Mr. Berlatsky builds his defense of adults who read Young Adult novels around one book, Dive by Stacey Donovan. Heard of it? Heard of her? I had not, so I’m not really sure you can use Dive to build a case in defense of an entire genre. Mr. Berlatsky claims that since Graham made a blanket statement against YA lit, he need only find one good counter example to call her entire argument into question. I guess he’s never heard of “the exception that proves the rule,” but I was willing to let that go. Until I read his replies to the comments.
He also got comments, by the way, (80 when I last checked) not all of them supporting his case. One of Mr. Berlatsky’s detractors mentioned the work of Grace Paley and John Cheever as examples of what you’re missing out on if you don’t read adult fiction. His reply:
Good grief; John Cheever and Grace Paley? That’s your standard? Mediocre genre fiction for boring suburbanites who want to mull endlessly on how boring the suburbs are?
Lewis Carroll has 20 times the complexity and insight of that sort of drab program fiction boilerplate crap. C.S. Lewis as well.
John Cheever and Grace Paley…sheesh. For god’s sake. Have some pride, would you?
Them’s fighting words, Mr. Berlatsky. I’ve been a fan of John Cheever since I first read him when I was 15 and could have been reading all the YA lit I wanted to guilt free. As for Grace Paley she my new favorite author. I started reading her stories this year, and I’ve yet to find one set in the suburbs. I don’t think you really understand what genre fiction is, either. By the way, neither Lewis Carroll nor C.S. Lewis ever wrote a single piece of YA lit. While children and adults enjoy stories with talking OCD rabbits and intelligent beavers, teenagers tend to shy away from them in my experience.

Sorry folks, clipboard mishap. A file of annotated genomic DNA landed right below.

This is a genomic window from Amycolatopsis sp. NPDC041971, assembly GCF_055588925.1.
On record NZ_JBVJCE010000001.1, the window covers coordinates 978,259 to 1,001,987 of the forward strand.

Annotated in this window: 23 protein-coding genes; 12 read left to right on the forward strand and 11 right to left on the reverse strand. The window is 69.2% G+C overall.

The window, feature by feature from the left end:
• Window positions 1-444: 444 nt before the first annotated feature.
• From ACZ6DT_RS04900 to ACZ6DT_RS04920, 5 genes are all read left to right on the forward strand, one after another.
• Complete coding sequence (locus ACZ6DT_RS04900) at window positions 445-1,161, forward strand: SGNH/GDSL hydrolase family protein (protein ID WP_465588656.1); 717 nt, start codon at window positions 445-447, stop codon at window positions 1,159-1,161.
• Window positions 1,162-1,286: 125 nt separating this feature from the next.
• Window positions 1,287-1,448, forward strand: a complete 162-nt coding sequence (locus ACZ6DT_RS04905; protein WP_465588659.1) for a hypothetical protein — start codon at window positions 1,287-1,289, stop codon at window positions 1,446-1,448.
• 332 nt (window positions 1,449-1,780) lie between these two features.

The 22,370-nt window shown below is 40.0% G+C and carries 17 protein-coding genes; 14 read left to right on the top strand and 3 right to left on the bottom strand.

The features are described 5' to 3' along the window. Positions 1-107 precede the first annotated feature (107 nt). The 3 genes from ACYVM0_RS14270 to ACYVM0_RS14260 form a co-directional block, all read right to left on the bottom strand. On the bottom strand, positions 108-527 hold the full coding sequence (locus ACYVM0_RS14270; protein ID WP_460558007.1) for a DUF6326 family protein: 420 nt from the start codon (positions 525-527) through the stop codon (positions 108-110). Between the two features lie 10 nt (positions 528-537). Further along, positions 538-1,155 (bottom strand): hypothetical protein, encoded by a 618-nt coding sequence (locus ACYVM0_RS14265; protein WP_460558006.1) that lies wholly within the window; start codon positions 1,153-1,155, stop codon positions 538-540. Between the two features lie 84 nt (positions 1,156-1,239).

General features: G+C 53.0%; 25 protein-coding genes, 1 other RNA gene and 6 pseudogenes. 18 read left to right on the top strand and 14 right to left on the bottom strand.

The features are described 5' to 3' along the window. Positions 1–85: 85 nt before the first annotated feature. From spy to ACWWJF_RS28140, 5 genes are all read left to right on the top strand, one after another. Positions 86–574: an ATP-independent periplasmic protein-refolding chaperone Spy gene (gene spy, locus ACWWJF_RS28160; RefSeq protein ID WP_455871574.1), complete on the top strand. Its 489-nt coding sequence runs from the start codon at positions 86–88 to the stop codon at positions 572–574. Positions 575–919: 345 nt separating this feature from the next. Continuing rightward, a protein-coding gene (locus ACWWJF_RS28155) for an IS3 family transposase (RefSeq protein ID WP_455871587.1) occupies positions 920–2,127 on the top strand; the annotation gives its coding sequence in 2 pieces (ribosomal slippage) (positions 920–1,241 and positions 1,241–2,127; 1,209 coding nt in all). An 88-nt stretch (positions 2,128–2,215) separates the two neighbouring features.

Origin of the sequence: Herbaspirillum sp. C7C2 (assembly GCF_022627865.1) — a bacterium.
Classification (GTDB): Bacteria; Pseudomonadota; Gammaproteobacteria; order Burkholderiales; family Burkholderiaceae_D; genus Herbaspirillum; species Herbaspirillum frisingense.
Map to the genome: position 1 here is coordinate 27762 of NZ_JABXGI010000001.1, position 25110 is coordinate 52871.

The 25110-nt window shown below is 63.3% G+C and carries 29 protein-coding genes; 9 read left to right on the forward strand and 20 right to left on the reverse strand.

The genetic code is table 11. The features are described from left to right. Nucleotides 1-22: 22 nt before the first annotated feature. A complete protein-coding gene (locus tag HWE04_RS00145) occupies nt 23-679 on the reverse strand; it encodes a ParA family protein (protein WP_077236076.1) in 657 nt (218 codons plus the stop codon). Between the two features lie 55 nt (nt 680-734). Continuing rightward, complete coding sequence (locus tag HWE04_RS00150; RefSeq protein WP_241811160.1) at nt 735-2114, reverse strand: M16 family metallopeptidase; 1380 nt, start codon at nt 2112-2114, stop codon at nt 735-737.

I was willing to consider his argument before reading this comment. To dismiss both John Cheever and Grace Paley as “drab program boiler plate crap” and to claim that both Lewis Carroll and C.S. Lewis are somehow 20 times better than both of them is to sum up the case against adults reading YA in a nut shell.
That Mr. Berlatsky then goes on to trash Hemingway’s The Old Man and the Sea as crap in a later comment frankly marks him as a book critic who should not be taken seriously. My 7th graders would back me up on this one. When we read Old Man and the Sea as a class last year, I had them on the edges of their seats waiting to find out what would happen next. When the sharks arrived, there were gasps in the room. (Trashing certain classic authors is an unfortunate way to establish your hipster credentials these days. So is calling literature set in the suburbs boring.)
You may not like Grace Paley, or John Cheever or Earnest Hemingway, but critics who write for The Atlantic should be able to recognize quality even in things they don’t like. Isn’t that really what adults who read and enjoy Young Adult literature want from people who don’t. Many times in my life I have read very good books that I didn’t like. Lolita comes to mind right away. It’s a great book. I don’t like it. The Harry Potter books are wonderful, too but I’m not a fan. I liked the first two, but that was enough for me.
I’m glad I read YA as a teenager. I still enjoy reading it now and then. And I’m glad I grew up, too. When you turn 15, you can see how awesome John Cheever’s stories are. When you reach 50, you can find authors as wonderful as Grace Paley.
Now, can we all just agree to disagree and move on to another topic?